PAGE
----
Author ORCID Identifier

Date Available


Year of Publication


Degree Name

Doctor of Philosophy (PhD)

Document Type

Doctoral Dissertation




Mining Engineering

First Advisor

Josh Werner

Second Advisor

Jack Groppo


The growing quantity of waste electrical and electronic equipment (WEEE), also known as electronic waste (E-waste), has been an area of growing public concern. The abundance of valuable metals contained in waste printed circuit boards (WPCBs) has made it a promising secondary resource, especially for Cu and Au. Although the recovery of metals from WPCBs via hydrometallurgical routes has been studied extensively over the past 20 years, most of the research has been limited in the laboratory. In current hydrometallurgical processes, strong acids and expensive oxidizers are often used to ensure a high recovery of metals without considering the sustainability aspects of the environment and economics. To improve upon current hydrometallurgical offerings, the current study seeks to develop an energy-saving, environmentally friendly, economic and sustainable process to efficiently recover the valuable metals from real-world end-of-life WPCBs. The new contributions presented in this study are 1) design and evaluation of a comprehensive hydrometallurgical flowsheet; 2) employment of real end-of-life PCBs as feed materials in an investigation on Cu-NH3 leaching kinetics; 3) further application of kinetic model on a counter flow process simulation; and 4) evaluation of the influences by co-existing metals in Au-S2O3 leaching and recommendation for favorable leaching conditions.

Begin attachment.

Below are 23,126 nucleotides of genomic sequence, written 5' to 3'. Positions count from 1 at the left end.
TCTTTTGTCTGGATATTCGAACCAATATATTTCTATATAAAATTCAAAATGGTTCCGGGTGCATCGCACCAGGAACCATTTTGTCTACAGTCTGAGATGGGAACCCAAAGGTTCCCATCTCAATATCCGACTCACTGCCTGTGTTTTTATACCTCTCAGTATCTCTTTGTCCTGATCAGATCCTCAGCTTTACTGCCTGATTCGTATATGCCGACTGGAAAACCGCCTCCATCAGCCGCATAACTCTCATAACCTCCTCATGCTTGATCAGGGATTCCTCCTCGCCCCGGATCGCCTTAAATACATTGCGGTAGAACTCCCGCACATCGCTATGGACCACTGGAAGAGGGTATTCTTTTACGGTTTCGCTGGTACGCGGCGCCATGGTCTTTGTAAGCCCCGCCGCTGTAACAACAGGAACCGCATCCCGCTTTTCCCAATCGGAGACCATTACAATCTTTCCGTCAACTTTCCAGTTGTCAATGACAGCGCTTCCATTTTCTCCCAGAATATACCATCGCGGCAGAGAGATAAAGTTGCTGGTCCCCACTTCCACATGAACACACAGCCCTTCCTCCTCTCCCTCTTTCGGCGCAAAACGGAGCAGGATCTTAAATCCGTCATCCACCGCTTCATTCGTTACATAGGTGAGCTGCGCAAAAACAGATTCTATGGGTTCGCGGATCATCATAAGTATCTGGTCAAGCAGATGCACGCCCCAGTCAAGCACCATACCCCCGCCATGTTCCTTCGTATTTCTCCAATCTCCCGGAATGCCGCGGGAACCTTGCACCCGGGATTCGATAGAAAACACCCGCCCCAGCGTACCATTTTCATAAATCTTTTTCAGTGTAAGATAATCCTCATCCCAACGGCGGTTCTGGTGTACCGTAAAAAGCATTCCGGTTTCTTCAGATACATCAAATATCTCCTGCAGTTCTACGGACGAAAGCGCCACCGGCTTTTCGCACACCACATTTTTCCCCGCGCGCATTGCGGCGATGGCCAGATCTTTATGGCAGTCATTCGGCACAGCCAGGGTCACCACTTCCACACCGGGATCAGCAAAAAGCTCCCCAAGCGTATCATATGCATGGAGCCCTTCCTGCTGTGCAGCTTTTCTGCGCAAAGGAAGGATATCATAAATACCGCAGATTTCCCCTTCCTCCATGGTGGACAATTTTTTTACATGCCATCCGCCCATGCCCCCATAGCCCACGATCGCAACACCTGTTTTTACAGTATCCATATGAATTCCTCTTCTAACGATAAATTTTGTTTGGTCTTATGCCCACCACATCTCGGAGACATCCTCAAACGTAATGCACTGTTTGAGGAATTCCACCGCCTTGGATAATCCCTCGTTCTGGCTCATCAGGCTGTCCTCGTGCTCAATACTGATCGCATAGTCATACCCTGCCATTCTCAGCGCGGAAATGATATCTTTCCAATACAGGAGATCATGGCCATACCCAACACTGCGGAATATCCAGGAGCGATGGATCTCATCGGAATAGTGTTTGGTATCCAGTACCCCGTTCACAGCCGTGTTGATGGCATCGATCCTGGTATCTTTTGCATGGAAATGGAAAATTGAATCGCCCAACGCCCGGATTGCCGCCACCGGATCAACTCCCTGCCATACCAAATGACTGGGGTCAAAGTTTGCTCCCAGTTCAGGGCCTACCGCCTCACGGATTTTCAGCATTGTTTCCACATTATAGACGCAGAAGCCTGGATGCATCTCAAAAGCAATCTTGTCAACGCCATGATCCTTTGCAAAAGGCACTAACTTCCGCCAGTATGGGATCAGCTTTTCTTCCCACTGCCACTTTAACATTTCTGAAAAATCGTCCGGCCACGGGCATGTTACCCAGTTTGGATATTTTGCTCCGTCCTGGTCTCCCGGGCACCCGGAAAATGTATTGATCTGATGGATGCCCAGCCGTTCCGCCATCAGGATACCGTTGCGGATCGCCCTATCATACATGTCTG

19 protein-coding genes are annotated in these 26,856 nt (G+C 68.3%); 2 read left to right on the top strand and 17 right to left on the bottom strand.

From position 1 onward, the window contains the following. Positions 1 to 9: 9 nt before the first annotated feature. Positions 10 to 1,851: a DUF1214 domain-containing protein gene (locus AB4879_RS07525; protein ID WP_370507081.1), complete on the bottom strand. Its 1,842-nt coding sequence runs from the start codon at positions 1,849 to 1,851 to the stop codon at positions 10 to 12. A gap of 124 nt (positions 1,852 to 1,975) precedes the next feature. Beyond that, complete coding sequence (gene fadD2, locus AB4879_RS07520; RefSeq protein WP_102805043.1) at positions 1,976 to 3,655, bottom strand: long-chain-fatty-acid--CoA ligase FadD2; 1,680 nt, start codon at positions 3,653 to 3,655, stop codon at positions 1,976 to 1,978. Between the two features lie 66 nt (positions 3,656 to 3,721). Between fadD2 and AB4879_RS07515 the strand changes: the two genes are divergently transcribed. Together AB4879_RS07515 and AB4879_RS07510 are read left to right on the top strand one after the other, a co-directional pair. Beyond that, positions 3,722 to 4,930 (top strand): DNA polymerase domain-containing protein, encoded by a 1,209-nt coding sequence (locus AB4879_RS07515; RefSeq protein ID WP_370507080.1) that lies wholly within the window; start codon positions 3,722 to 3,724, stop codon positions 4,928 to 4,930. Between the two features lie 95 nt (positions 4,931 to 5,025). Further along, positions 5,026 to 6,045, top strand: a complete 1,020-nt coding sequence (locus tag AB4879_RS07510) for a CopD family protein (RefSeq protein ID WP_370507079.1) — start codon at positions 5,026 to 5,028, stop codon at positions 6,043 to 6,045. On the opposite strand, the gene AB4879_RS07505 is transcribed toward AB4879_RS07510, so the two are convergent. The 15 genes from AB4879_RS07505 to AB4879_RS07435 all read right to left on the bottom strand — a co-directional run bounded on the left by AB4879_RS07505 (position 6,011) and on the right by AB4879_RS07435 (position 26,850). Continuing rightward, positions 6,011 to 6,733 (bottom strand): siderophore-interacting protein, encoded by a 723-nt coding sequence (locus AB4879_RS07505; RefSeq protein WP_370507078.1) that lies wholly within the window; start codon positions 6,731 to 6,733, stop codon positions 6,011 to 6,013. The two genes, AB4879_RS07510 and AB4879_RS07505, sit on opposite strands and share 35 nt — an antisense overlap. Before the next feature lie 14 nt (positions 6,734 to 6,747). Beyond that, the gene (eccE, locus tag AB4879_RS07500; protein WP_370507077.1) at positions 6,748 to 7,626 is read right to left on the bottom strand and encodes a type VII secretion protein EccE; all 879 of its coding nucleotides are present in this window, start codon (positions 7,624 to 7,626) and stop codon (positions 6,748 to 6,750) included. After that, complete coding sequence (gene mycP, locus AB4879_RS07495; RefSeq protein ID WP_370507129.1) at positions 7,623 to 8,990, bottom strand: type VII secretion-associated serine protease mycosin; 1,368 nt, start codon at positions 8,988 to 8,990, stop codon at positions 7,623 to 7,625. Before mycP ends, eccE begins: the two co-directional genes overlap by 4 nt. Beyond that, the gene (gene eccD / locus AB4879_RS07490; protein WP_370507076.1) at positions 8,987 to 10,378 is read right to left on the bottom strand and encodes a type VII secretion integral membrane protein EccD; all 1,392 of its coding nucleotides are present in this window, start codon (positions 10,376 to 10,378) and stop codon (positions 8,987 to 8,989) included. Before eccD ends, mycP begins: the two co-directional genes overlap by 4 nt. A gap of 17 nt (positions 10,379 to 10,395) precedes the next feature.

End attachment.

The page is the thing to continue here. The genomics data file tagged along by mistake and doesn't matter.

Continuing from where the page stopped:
A novel processing flowsheet was developed in the presented study, using ammonia-based hydrometallurgical methods to recover Cu and Au from WPCB materials. The proposed process includes a preliminary physical process for metal enrichment and material characterization, and multiple chemical processes for Cu and Au extraction. The chemical processes consisted of two major parts, the extraction of Cu by ammoniacal sulfate solution and the extraction of Au by oxidative thiosulfate leaching. The materials studied in the physical process were a mixture of general WPCBs, obtained from various sources, to provide a broader application using the developed physical method. Waste RAM chips, with a relative higher content of Cu and Au, were used specifically in the chemical processes. SEM-EDS results on the feed materials proved the existence of Au-Ni-Cu interlayers, which could hypothetically reduce the efficiency of Au recovery in leaching.

The investigation on physical beneficiation by different size and density fractions revealed that sufficient metal liberation providing an effective metal concentration occurred at a particle size less than 2 mm and specific gravity (S.G.) over 2.67. Further investigation on thermogravimetric properties provided additional information on the thermal processing that were useful for analytical methods and, although not implemented here, a pretreatment for hydrometallurgical processing.